I don’t think I talk enough about grad school on this blog. I mean, were you to just be perusing innocently through ye old archives, you would most likely think that I just live a life of excessive brunching, going on walks with the hubs, and pining for donuts. Otherwise known as “how female bloggers make the world look.” But the truth is that I actually spend most of my days turning my brain into a PhD and turning my students’ brains into wrinkly masses of French knowledge, or so I desperately hope. I spend most of my days reading books replete with death and prostitutes, grading student work, and trying to make the difference between the imparfait and the passé composé exciting. That last one is obviously accomplished through a song, and thank you former high school students for teaching me that. The apathetic undergrads I force to sing it thank you slightly less.
Lately I was thinking about the differences between college and grad school, between school as your life and life facilitate by your schooling. This realization came about when I was exhausted from my weekend so I just decided to sleep in till 10:30 on a Tuesday morning to be rested for my week. [If you are a parent with babies, I invite you to stop and yell soft expletives at the screen because I know that this is a childless luxury. But you do get to have soft squishy babies to squeeze and that is pretty awesome as well.] I woke up and one of my first thoughts was, This is how grad school is different than college.
Before I even go on, I should add that by “college” I am mostly talking about my college experience at a small liberal arts college, otherwise known as 4-year camp with harsh grades. It is its own world at these colleges, an all-consuming, friend-filled world of professor devotion, campus pranks, and utmost loyalty. I loved this world and I still think very fondly on it and all that it gave me.
In college, you have few responsibilities beyond yourself. Yes, you have a massive amount of work to do, and yes, you have all the other tasks that extracurricular fervor makes you do, but you typically don’t have to question where your food and shelter are coming from. The cafeteria and your dorm exist to suspend you in something not quite like childhood, but not yet adulthood. You often don’t clean for indeterminate amounts of time and if you pull three all-nighters in a row, you crash and burn like a solo ship in the sea. You pack every minute with tasks, scheduling meetings for obscene times like 10:25 pm, and sometimes you fall asleep at the library because you are so overwhelmed. Everyone, at every small college, in every major, is busy and stressed. And with good reason. Your life is ruled by deadlines and commitments, grades and transcripts, acceptance into societies or groups and letters of recommendation. After four years you heave a huge sigh of relief that it is over and then promptly grow depressed and nostalgic for college and all that it was.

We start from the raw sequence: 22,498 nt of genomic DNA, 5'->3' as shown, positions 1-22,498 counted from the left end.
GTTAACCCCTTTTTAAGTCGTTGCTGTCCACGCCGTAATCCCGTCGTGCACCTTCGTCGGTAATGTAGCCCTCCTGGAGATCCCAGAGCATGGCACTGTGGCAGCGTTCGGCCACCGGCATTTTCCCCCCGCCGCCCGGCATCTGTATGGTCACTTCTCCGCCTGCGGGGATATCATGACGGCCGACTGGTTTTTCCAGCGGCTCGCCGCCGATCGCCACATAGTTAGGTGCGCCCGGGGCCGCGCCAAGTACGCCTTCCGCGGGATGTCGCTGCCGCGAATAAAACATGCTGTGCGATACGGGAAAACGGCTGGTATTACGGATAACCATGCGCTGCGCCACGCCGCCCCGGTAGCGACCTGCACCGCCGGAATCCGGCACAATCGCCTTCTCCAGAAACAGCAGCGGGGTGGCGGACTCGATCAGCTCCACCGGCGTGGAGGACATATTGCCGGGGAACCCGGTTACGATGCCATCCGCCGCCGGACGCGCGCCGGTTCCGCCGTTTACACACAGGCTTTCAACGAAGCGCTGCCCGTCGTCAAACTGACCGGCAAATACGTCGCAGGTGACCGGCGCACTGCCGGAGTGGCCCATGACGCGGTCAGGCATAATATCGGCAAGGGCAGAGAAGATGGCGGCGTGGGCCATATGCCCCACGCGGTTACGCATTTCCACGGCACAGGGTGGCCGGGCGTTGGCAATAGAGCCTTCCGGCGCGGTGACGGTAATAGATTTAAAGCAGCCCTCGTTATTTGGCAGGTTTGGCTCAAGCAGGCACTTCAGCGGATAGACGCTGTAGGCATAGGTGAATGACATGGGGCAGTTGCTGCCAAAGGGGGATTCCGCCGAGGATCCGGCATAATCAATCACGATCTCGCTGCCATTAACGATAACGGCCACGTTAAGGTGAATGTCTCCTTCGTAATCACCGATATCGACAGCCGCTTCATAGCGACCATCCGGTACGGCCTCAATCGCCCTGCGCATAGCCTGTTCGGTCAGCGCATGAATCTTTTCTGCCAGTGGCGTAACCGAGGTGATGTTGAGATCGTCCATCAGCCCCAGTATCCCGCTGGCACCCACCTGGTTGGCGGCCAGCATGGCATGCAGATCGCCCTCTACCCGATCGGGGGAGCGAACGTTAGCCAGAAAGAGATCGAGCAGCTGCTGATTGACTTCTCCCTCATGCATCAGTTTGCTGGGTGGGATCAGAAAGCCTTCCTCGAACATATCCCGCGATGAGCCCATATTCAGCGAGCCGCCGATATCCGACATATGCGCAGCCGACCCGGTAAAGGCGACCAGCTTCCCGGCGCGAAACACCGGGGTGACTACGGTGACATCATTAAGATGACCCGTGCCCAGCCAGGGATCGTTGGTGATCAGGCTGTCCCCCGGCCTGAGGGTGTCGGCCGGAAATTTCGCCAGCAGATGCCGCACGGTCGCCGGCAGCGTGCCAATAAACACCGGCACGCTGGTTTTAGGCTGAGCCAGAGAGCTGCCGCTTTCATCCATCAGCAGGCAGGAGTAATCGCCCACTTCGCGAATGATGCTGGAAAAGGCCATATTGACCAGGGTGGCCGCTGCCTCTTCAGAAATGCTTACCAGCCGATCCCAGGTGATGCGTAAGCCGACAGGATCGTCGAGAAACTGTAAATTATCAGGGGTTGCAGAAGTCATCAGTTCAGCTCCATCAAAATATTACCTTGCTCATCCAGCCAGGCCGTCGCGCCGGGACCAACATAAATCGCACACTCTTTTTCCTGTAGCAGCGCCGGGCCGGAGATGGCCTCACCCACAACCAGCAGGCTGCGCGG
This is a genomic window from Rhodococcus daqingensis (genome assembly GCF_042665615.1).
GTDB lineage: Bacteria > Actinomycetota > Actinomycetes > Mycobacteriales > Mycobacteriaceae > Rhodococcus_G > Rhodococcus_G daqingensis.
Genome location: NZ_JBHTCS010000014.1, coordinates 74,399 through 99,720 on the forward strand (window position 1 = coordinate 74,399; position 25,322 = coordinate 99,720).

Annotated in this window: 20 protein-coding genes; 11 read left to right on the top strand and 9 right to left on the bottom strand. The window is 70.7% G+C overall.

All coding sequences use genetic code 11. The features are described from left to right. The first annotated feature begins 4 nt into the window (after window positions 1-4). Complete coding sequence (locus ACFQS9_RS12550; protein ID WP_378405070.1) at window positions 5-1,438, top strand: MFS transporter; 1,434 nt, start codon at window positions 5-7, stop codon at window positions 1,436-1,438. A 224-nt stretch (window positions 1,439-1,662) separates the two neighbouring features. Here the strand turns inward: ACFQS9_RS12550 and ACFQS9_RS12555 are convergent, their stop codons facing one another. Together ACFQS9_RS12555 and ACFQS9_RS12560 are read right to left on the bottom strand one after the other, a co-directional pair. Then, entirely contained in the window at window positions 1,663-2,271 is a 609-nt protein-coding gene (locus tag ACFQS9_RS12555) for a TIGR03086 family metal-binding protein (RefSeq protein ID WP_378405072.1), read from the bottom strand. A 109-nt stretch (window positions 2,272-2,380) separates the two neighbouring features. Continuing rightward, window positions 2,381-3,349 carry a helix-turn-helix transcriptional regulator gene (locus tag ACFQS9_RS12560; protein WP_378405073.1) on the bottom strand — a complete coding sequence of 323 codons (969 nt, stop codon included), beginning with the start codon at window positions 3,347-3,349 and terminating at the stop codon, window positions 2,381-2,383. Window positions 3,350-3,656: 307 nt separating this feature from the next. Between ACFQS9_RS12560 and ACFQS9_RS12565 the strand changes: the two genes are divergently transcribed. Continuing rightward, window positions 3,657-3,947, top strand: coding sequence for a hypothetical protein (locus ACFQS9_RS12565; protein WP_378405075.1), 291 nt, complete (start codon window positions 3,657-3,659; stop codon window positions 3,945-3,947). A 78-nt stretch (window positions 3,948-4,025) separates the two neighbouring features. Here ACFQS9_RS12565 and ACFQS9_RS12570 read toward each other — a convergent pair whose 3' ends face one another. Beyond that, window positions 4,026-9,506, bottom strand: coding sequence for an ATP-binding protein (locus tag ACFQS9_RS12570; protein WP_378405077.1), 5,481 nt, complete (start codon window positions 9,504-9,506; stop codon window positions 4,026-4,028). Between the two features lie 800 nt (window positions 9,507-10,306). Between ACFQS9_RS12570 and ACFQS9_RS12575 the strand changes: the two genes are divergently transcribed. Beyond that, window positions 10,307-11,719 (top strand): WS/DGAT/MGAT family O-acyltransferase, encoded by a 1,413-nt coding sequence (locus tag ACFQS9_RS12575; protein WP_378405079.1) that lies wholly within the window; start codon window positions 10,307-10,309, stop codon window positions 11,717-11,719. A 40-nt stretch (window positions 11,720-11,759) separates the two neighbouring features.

In grad school, pretty much none of that is true. Are there grades? I think so… kind of. I have a massive pile of work and information to accumulate, but the deadlines are few and long and nebulous. Things like “I need to write a dissertation in the next 2-4 years” or “I will be tested on this massive comprehensive list of books come springtime so I should start reading.” I read and write more than I could have even imagined during college, but it is more concentrated in one discipline. No one expects me to spend my semester on Shakespeare and WWII and Political Economy with a side of bowling. There are no extracurricular activities taking up your time and constituting a love-hate relationship in your life. Some poor representative from a grad student union keeps on coming to our office to try to get us to care/ join and we always try to find polite ways of sharing the truth which is: “Nothing you do or say can make me add some non-essential commitment to my life. End of discussion. Unless this includes free meals, and then by all means continue.” Because free meals becomes the quest of much of your energy. This isn’t college, which means grad school has to share mental space with rent payments, grocery shopping, waiting in line at the DMV, chores, and the myriad other things that make up Adult Life Time Fillers. Your responsibility isn’t just to your student self, but also to your students. I am painfully aware that I teach students who have sacrificed to be here, who are taking out loans and working, and who will spend years paying that off. If I show up to work exhausted from two all-nighters, I waste their money and their time. But then again, nothing on this planet could make me pull an all-nighter in grad school. Nope. Not happening. I would just instead look at my long yawning deadlines and work in nap time.
Because this is grad school, not college. The responsibilities are greater, but the stress is less concentrated. It is way less fun, but you sleep so much more. I’d say it is a fair trade-off.
Any other grad students out there? Or any college students who feel I have grossly misrepresented you?